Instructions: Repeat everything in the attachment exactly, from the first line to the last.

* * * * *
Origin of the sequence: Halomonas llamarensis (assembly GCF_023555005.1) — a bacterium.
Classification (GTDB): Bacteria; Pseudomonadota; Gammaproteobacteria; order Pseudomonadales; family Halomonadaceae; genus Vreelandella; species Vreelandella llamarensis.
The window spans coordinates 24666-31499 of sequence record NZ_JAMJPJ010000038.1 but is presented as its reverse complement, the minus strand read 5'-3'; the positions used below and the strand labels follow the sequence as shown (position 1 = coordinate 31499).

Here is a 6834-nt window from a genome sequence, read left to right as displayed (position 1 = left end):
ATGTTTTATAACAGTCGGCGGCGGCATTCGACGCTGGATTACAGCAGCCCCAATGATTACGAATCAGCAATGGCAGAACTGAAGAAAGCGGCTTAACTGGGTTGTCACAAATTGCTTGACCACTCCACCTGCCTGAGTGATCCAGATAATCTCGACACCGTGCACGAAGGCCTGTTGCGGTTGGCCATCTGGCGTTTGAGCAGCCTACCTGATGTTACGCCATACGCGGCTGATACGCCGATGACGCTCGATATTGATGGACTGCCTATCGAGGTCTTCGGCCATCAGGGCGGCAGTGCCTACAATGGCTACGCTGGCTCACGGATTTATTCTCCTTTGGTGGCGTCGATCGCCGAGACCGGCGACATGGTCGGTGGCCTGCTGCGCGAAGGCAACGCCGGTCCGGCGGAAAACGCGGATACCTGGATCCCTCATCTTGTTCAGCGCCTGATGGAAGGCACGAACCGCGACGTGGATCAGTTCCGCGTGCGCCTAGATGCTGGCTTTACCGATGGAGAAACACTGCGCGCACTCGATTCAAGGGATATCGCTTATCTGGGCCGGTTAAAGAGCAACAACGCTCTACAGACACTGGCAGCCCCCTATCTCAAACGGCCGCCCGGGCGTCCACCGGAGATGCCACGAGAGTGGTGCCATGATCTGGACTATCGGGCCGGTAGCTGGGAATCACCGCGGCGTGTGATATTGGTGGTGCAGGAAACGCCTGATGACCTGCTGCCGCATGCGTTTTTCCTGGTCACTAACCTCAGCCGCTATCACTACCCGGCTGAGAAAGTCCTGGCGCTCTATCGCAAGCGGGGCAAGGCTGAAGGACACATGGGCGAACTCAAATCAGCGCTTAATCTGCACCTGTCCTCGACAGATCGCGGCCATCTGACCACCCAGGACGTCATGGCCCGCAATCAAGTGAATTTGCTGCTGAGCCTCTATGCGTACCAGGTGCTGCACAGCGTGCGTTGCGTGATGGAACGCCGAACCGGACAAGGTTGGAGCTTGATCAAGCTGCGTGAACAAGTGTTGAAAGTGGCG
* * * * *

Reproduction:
Origin of the sequence: Halomonas llamarensis (assembly GCF_023555005.1) — a bacterium.
Classification (GTDB): Bacteria; Pseudomonadota; Gammaproteobacteria; order Pseudomonadales; family Halomonadaceae; genus Vreelandella; species Vreelandella llamarensis.
The window spans coordinates 24666-31499 of sequence record NZ_JAMJPJ010000038.1 but is presented as its reverse complement, the minus strand read 5'-3'; the positions used below and the strand labels follow the sequence as shown (position 1 = coordinate 31499).

Here is a 6834-nt window from a genome sequence, read left to right as displayed (position 1 = left end):
ATGTTTTATAACAGTCGGCGGCGGCATTCGACGCTGGATTACAGCAGCCCCAATGATTACGAATCAGCAATGGCAGAACTGAAGAAAGCGGCTTAACTGGGTTGTCACAAATTGCTTGACCACTCCACCTGCCTGAGTGATCCAGATAATCTCGACACCGTGCACGAAGGCCTGTTGCGGTTGGCCATCTGGCGTTTGAGCAGCCTACCTGATGTTACGCCATACGCGGCTGATACGCCGATGACGCTCGATATTGATGGACTGCCTATCGAGGTCTTCGGCCATCAGGGCGGCAGTGCCTACAATGGCTACGCTGGCTCACGGATTTATTCTCCTTTGGTGGCGTCGATCGCCGAGACCGGCGACATGGTCGGTGGCCTGCTGCGCGAAGGCAACGCCGGTCCGGCGGAAAACGCGGATACCTGGATCCCTCATCTTGTTCAGCGCCTGATGGAAGGCACGAACCGCGACGTGGATCAGTTCCGCGTGCGCCTAGATGCTGGCTTTACCGATGGAGAAACACTGCGCGCACTCGATTCAAGGGATATCGCTTATCTGGGCCGGTTAAAGAGCAACAACGCTCTACAGACACTGGCAGCCCCCTATCTCAAACGGCCGCCCGGGCGTCCACCGGAGATGCCACGAGAGTGGTGCCATGATCTGGACTATCGGGCCGGTAGCTGGGAATCACCGCGGCGTGTGATATTGGTGGTGCAGGAAACGCCTGATGACCTGCTGCCGCATGCGTTTTTCCTGGTCACTAACCTCAGCCGCTATCACTACCCGGCTGAGAAAGTCCTGGCGCTCTATCGCAAGCGGGGCAAGGCTGAAGGACACATGGGCGAACTCAAATCAGCGCTTAATCTGCACCTGTCCTCGACAGATCGCGGCCATCTGACCACCCAGGACGTCATGGCCCGCAATCAAGTGAATTTGCTGCTGAGCCTCTATGCGTACCAGGTGCTGCACAGCGTGCGTTGCGTGATGGAACGCCGAACCGGACAAGGTTGGAGCTTGATCAAGCTGCGTGAACAAGTGTTGAAAGTGGCG